The first day after arriving was spent hauling our bags around, desperately trying to find accommodation. This was the first time we'd actually had major problems just turning up in a place and getting a bed. We thought that the sheer number of hotels around would make things easier, but the area we picked (near the riverfront) seems to be really popular, and places were either full or out of our price range. We managed to bag a room with air con at Super Star Hotel, which was frankly a dive, but gave us somewhere to sleep for the night before I went exploring for better digs the next day. We discovered that Gilly had somehow lost her MP3 player between Siem Reap and here, most likely on the bus between Siem Reap and Battambang, and she'd only just noticed. So she is now musicless for the time being. We tried contacting the bus company, but predictably got nowhere - it's likely sitting in the pocket of a very happy passenger right now. That night we ate at Khmer Borane, which was nothing special and made us miss the excellent Khmer food of Siem Reap even more.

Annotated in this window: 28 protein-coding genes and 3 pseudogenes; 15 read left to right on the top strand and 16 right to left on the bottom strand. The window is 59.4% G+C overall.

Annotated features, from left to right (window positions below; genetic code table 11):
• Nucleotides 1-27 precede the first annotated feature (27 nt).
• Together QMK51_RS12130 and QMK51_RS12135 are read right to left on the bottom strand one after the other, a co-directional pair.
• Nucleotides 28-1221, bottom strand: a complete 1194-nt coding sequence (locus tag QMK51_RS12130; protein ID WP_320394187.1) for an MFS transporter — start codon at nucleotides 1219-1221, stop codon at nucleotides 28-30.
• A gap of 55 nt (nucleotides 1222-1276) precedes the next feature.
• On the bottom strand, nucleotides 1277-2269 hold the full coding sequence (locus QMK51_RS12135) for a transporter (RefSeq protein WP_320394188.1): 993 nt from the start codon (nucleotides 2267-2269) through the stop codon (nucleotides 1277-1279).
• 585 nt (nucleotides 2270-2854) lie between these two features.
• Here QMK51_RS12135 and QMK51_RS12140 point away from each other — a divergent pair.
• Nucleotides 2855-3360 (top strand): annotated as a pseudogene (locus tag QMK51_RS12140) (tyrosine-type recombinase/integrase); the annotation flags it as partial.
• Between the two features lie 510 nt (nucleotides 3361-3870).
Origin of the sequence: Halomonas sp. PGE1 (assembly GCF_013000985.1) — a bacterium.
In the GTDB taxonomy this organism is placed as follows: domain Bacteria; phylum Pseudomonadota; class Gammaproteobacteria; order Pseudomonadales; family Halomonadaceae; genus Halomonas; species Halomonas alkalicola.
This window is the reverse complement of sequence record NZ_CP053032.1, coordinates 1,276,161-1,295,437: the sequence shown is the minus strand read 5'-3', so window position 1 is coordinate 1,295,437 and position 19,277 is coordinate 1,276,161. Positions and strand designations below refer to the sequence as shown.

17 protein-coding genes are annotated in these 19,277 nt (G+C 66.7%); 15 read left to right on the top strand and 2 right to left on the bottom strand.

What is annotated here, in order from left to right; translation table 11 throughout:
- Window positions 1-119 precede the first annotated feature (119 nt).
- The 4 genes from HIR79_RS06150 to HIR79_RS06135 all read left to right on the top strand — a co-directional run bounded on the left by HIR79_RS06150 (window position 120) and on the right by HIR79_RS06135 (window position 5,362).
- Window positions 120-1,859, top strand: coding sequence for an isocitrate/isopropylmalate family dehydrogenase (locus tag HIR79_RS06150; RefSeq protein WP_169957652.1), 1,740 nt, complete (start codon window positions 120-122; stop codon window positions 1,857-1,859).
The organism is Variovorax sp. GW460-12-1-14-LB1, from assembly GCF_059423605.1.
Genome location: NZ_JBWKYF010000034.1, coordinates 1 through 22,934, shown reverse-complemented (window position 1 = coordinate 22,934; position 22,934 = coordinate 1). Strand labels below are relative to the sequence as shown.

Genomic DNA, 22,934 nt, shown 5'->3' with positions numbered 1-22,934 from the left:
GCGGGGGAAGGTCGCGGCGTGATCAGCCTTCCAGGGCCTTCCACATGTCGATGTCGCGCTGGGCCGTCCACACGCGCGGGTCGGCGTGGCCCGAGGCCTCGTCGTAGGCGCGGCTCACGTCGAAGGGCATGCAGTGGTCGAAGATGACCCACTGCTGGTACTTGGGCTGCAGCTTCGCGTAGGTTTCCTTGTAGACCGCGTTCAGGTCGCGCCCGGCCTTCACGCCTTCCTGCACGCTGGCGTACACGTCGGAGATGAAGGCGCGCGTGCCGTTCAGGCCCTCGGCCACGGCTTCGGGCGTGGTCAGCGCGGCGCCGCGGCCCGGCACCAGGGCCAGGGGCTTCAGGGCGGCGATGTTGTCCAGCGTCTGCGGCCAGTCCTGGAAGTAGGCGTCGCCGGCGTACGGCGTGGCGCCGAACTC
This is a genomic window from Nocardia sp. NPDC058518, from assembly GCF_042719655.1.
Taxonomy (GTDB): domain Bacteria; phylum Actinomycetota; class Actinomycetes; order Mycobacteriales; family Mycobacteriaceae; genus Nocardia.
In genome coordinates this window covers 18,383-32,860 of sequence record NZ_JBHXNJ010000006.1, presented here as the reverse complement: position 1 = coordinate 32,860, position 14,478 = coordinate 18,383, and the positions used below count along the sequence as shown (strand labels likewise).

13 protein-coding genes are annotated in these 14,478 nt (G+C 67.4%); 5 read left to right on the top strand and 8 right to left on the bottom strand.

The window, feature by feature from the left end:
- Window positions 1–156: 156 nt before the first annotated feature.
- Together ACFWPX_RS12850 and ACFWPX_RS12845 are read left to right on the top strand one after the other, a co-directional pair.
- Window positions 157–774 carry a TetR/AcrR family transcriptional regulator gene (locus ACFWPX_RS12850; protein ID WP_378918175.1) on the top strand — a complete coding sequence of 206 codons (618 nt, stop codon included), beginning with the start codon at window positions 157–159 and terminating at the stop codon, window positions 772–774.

The next day after trawling around for half an hour, I finally found a hotel across the road (typically, I didn't discover it until I was almost back at the current place) which fit the bill. Hometown Hotel - lovely room, if a little noisy, air-con, decent size, and a bathroom large enough that you don't get the toilet seat wet when turning on the shower. I can't remember the last time we had such luxury.